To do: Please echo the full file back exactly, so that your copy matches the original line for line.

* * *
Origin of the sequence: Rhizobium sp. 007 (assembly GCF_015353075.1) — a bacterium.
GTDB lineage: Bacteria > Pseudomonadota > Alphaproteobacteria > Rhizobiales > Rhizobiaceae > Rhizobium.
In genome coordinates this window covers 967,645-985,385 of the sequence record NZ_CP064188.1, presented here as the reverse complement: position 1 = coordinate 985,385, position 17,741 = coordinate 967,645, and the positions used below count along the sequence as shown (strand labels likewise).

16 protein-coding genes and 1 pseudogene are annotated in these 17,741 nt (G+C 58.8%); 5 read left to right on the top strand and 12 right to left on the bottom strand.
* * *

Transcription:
Origin of the sequence: Rhizobium sp. 007 (assembly GCF_015353075.1) — a bacterium.
GTDB lineage: Bacteria > Pseudomonadota > Alphaproteobacteria > Rhizobiales > Rhizobiaceae > Rhizobium.
In genome coordinates this window covers 967,645-985,385 of the sequence record NZ_CP064188.1, presented here as the reverse complement: position 1 = coordinate 985,385, position 17,741 = coordinate 967,645, and the positions used below count along the sequence as shown (strand labels likewise).

16 protein-coding genes and 1 pseudogene are annotated in these 17,741 nt (G+C 58.8%); 5 read left to right on the top strand and 12 right to left on the bottom strand.